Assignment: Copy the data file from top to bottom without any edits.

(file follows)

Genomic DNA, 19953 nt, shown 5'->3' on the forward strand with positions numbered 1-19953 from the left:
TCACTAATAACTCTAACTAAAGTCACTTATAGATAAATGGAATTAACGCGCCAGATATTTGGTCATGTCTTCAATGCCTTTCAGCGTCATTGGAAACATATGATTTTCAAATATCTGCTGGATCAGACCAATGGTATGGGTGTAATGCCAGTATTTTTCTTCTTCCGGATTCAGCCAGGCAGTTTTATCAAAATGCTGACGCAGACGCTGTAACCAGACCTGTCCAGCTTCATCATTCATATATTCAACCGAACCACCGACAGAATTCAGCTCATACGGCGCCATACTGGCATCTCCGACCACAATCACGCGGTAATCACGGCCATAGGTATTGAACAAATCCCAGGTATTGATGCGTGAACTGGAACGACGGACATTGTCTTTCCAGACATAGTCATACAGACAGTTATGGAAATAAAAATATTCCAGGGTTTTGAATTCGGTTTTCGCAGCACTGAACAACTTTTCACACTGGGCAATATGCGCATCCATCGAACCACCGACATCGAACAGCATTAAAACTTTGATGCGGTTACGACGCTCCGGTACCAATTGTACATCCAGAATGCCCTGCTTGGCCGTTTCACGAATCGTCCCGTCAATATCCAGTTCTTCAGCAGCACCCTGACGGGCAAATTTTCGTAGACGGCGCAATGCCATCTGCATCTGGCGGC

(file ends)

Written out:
Genomic DNA, 19953 nt, shown 5'->3' on the forward strand with positions numbered 1-19953 from the left:
TCACTAATAACTCTAACTAAAGTCACTTATAGATAAATGGAATTAACGCGCCAGATATTTGGTCATGTCTTCAATGCCTTTCAGCGTCATTGGAAACATATGATTTTCAAATATCTGCTGGATCAGACCAATGGTATGGGTGTAATGCCAGTATTTTTCTTCTTCCGGATTCAGCCAGGCAGTTTTATCAAAATGCTGACGCAGACGCTGTAACCAGACCTGTCCAGCTTCATCATTCATATATTCAACCGAACCACCGACAGAATTCAGCTCATACGGCGCCATACTGGCATCTCCGACCACAATCACGCGGTAATCACGGCCATAGGTATTGAACAAATCCCAGGTATTGATGCGTGAACTGGAACGACGGACATTGTCTTTCCAGACATAGTCATACAGACAGTTATGGAAATAAAAATATTCCAGGGTTTTGAATTCGGTTTTCGCAGCACTGAACAACTTTTCACACTGGGCAATATGCGCATCCATCGAACCACCGACATCGAACAGCATTAAAACTTTGATGCGGTTACGACGCTCCGGTACCAATTGTACATCCAGAATGCCCTGCTTGGCCGTTTCACGAATCGTCCCGTCAATATCCAGTTCTTCAGCAGCACCCTGACGGGCAAATTTTCGTAGACGGCGCAATGCCATCTGCATCTGGCGGC